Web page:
I’m just glad that Posada has stated that the core of the team, including Jeter, will stand behind A-Rod at any press conference (if he wants them to be there). I also suspect that if Moyer was still A-Rod’s teammate, he would be supportive as well, instead of being willfully blind to the importance of context in viewing the PED era.

    • Sweet Dick Willie says:

      Consequently, the outrage should be focused more on that violation than on A-Rod’s steroid use.

      I can see where you’re coming from, but Alex doing roids is a pretty big story, and the bigger the story, the less important the means of uncovering it become.

      I’ll provide an extreme example to illustrate the point.

      Let’s say the POTUS was a Russian spy, but the means to uncover that fact involved rape, arson, murder and rape (you said rape twice – I like rape) or any other crime you can think of. It wouldn’t matter because of the magnitude of the story.

      I believe that some laws were broken and the guilty party(ies) should ultimately be held accountable, but the fact is that at this point, A-Rod doing steroids is a huge story, and the means to uncover that story are going to take a backseat, at least for a while.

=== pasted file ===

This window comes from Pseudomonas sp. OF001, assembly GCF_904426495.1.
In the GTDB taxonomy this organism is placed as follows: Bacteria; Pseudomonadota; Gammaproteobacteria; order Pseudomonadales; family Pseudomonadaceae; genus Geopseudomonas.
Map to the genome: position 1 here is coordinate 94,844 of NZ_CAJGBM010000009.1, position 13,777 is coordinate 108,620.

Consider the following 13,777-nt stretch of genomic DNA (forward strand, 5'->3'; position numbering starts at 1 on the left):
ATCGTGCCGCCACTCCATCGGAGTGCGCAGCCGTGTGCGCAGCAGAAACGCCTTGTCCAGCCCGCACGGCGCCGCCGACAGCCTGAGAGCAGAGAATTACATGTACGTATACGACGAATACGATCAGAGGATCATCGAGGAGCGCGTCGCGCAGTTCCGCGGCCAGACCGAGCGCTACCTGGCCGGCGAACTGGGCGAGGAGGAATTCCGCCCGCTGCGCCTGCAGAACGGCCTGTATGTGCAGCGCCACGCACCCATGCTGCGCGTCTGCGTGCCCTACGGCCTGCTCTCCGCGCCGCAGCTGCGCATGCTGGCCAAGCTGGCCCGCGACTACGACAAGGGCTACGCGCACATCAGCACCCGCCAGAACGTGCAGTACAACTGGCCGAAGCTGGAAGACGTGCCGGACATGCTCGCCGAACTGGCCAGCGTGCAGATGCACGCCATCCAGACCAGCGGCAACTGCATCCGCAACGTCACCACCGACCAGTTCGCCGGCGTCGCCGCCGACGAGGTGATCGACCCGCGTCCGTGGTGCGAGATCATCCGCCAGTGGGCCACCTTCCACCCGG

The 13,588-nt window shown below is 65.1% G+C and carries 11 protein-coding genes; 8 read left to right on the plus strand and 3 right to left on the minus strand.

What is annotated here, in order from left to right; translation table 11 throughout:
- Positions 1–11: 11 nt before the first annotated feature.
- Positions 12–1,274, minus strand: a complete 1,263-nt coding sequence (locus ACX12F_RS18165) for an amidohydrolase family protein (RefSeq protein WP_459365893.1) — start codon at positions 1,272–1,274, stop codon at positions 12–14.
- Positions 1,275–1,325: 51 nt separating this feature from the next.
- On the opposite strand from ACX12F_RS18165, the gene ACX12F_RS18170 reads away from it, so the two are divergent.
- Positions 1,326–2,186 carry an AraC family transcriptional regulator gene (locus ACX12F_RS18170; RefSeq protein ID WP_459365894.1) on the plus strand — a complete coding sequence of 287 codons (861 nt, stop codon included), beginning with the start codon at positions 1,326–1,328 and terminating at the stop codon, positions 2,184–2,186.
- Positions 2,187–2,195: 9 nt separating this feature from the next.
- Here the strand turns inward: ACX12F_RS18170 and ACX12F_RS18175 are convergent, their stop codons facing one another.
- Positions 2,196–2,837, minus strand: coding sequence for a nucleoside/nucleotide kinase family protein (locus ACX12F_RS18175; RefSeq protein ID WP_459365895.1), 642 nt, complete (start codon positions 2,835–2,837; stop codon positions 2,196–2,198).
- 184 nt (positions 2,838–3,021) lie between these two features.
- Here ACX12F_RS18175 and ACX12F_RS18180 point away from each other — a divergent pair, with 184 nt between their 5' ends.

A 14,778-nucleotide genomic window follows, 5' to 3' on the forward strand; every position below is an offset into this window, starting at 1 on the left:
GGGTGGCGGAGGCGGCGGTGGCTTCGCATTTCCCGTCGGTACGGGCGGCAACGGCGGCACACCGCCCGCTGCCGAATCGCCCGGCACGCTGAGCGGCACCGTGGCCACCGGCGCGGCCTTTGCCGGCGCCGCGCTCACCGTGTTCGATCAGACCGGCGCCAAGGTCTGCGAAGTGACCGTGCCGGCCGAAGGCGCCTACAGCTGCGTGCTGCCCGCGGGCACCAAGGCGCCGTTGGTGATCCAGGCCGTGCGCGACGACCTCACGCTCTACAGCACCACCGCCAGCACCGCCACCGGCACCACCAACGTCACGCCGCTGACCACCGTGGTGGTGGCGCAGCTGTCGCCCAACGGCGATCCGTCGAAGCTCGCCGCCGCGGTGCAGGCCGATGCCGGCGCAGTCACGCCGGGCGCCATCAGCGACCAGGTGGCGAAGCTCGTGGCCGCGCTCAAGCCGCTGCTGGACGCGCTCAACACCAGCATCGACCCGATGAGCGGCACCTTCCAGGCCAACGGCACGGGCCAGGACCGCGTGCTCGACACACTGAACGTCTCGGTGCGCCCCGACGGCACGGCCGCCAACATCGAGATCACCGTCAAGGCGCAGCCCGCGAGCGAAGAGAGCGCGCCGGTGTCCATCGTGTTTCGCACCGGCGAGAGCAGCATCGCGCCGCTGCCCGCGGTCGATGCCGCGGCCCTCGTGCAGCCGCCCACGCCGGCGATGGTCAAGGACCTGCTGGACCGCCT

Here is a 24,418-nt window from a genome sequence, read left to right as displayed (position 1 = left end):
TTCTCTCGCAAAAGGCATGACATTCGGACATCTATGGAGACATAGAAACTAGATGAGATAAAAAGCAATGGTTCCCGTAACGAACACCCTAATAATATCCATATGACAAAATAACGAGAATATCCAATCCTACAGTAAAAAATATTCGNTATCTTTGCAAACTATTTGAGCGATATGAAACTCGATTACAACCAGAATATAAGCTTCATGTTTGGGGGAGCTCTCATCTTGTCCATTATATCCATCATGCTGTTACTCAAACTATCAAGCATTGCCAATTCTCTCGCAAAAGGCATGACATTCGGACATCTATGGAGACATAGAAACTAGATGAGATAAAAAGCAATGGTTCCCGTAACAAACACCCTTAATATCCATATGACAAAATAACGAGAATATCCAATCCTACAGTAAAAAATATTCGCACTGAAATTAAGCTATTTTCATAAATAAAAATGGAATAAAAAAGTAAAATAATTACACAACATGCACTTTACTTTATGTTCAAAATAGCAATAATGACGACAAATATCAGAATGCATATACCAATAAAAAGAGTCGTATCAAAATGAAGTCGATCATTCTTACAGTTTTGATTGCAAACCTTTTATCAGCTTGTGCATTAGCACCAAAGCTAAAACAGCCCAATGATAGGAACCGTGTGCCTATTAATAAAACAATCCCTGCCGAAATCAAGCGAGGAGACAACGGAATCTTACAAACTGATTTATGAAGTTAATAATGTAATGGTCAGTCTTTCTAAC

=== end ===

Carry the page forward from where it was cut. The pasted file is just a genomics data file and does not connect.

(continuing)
• Rich says:

        It is precisely because a MLB baseball player, no matter how great, is not responsible for our national defense and the preservation of the commonweal, that the means do not justify the ends, in stark contrast to the POTUS in your hypothetical.

        Granted, it’s a huge story in relative terms to a minority of the population for what are mostly trivial reasons in the grand scheme of life, but the story as currently reported lacks context, which is unfair to A-Rod because it causes the revelation to have an impact that is disproportionate to its intrinsic worth.

        Consequently, I think we need to take a step back in order to make a more dispassionate assessment of the costs and benefits of a possible violation of a citizen’s 4th Amendment rights.